AL Climatologists: Current Drought Once in a Lifetime Phenomenon
State climatologists say the ongoing drought in some areas of Alabama is a phenomenon seen roughly once in a lifetime.
The U.S. Drought Monitor rates stricken areas on a scale of D1 to D4, four being areas of exceptional drought. Northeast and north-central Alabama including Jefferson County are at a D3 or above.
“For the places that are in the D4 and even some of the D3 category, which is severe to exceptional drought, these experience such a situation about once every 50 to 100 years,” says John Christy, a climatologist at the University of Alabama, Huntsville.
October is typically the driest month of the year for Alabama with an average rainfall of about three inches, but the state has had little to no rain for several months.
Some of the hardest hit are cattle ranchers who grow their own hay, Christy says. The drought has impacted the hay harvest season yielding low crops and forcing some ranchers to either sell their cattle or buy hay, which is expensive.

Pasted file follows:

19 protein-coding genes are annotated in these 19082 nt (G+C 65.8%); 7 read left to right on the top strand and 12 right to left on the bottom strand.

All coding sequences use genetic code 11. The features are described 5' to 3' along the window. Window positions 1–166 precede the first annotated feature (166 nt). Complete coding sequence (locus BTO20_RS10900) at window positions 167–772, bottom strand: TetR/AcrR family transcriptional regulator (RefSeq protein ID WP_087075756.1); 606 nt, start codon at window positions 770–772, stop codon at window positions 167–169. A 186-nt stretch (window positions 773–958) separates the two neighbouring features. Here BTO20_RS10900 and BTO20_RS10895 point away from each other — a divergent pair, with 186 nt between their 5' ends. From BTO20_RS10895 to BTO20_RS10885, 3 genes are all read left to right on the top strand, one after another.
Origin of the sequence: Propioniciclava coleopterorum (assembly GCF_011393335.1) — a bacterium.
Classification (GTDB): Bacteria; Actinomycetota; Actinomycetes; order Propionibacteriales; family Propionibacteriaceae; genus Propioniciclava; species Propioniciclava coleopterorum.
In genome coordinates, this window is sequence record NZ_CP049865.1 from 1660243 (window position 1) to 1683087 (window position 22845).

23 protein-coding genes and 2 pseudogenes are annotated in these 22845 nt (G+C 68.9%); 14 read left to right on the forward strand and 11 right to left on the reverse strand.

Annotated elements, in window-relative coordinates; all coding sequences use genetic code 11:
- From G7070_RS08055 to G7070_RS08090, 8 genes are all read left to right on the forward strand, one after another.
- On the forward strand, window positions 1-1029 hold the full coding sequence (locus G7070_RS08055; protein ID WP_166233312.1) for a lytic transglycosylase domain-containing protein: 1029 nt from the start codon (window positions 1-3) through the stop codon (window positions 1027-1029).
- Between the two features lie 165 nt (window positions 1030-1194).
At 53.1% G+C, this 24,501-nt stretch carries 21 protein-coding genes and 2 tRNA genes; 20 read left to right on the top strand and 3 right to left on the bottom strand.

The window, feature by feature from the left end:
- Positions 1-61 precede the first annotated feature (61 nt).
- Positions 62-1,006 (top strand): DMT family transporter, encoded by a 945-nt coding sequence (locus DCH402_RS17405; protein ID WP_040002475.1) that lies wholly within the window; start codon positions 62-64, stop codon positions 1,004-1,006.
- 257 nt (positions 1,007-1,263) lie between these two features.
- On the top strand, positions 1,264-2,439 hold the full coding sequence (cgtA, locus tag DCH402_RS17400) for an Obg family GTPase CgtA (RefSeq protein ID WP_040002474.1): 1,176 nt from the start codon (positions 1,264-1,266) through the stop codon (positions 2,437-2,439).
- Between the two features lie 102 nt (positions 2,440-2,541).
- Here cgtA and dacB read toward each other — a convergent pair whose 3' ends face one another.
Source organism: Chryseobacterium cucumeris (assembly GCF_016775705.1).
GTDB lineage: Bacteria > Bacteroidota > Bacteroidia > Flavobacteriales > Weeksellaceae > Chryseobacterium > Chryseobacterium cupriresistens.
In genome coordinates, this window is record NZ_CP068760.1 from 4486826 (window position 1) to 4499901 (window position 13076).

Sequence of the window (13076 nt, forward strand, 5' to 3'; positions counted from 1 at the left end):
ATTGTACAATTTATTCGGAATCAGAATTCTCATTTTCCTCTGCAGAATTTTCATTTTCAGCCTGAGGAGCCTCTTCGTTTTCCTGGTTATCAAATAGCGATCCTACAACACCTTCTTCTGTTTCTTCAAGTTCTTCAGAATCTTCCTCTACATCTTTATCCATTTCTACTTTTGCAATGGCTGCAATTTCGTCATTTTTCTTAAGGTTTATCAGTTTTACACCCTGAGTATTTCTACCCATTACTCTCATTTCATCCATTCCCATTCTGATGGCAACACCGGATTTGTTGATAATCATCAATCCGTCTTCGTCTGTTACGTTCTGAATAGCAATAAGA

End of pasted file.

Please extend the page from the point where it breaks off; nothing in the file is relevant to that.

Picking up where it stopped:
In the Birmingham metro area, water officials are asking customers to reduce water usage or face an extensive surcharge.
Birmingham Water Works general manager Mack Underwood outlined the utility’s stage three drought management plan today on the dry shores of Lake Purdy – one of the area’s main water sources. Underwood says the plan requires customers to water outdoor areas one day a week.
“Even numbered houses water on Monday. Odd numbered houses should water on Friday,” he says. “Anybody with a new lawn is exempt for 20 days. So for the first 20 days of putting in a new lawn you can water every day.”
Residents who do not keep water consumption below 9000 gallons [per month] will begin seeing surcharges on or after November 19, Underwood says.
“We really don’t want to have to charge them the 200 percent. So if they keep that consumption below 12 Ccf, or 9000 gallons, we won’t have to charge that,” he adds. “But we are seriously going to charge that if it’s over that amount.”
Lake Purdy’s levels have dropped to about 30 percent of normal capacity due to a lack of rainfall over the last few months. Governor Robert Bentley issued a drought emergency for 46 of Alabama’s 67 counties including Jefferson and Shelby.